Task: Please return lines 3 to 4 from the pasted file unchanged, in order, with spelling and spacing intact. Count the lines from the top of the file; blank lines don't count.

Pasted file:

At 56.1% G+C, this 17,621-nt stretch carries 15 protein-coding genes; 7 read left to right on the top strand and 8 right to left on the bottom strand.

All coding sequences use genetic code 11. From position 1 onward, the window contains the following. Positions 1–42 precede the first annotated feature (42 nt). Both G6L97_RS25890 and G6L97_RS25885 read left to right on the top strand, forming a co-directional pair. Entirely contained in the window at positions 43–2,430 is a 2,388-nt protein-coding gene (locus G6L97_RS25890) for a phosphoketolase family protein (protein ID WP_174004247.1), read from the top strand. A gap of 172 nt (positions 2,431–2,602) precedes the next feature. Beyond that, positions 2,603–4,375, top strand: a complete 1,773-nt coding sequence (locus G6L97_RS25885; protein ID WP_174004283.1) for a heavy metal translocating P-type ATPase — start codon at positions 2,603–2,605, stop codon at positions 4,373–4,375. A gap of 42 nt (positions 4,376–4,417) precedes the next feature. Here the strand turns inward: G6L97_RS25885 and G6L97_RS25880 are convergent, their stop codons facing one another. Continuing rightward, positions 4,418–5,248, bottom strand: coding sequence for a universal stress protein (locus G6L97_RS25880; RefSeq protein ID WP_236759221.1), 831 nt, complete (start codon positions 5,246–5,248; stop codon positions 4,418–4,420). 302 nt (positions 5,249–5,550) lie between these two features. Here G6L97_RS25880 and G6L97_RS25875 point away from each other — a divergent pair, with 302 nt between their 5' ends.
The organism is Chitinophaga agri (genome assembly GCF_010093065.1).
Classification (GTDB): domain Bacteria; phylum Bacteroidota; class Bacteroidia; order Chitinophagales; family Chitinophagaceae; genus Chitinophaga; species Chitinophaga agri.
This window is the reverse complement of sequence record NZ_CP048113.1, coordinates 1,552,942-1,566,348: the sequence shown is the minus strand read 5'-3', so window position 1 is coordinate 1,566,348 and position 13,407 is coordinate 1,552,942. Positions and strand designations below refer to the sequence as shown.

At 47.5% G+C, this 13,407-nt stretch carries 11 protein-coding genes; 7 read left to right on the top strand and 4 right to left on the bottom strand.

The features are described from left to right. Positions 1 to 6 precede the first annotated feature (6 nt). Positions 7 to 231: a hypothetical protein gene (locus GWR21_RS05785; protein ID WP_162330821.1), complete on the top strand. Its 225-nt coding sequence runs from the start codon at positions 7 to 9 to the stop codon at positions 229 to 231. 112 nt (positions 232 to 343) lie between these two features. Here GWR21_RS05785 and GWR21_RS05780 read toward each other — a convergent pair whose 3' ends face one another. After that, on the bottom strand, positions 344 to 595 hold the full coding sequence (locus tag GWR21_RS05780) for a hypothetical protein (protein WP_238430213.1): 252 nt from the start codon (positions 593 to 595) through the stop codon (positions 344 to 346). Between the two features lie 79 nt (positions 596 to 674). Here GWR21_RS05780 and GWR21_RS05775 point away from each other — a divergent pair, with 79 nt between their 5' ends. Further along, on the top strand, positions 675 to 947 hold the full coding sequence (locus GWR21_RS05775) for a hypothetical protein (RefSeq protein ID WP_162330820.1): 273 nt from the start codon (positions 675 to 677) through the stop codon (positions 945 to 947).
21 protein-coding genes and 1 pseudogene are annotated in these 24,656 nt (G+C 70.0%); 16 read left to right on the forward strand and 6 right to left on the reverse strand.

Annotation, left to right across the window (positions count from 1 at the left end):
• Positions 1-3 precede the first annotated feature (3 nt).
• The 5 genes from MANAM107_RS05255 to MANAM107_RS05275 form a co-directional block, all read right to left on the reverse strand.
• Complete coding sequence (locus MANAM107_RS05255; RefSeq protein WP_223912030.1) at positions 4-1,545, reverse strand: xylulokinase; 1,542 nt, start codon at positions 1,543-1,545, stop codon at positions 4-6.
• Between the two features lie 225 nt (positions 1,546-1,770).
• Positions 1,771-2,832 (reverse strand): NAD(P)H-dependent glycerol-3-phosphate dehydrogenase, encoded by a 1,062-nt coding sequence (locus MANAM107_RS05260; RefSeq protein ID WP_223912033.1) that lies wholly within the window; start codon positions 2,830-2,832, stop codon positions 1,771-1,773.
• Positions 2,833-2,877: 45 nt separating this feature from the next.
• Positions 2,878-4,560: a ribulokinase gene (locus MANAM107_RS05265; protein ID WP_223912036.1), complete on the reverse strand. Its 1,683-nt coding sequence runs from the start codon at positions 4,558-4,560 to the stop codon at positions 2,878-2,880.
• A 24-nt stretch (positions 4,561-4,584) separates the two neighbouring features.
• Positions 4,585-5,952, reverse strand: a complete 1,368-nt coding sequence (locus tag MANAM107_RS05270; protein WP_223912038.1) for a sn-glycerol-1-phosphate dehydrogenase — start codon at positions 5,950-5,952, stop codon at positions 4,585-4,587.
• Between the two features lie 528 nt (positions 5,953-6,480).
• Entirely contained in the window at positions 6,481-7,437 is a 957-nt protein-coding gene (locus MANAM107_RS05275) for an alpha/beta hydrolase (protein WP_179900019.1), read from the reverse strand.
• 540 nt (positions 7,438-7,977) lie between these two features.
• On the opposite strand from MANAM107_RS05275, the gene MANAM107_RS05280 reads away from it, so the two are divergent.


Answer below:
The organism is Chitinophaga agri (genome assembly GCF_010093065.1).
Classification (GTDB): domain Bacteria; phylum Bacteroidota; class Bacteroidia; order Chitinophagales; family Chitinophagaceae; genus Chitinophaga; species Chitinophaga agri.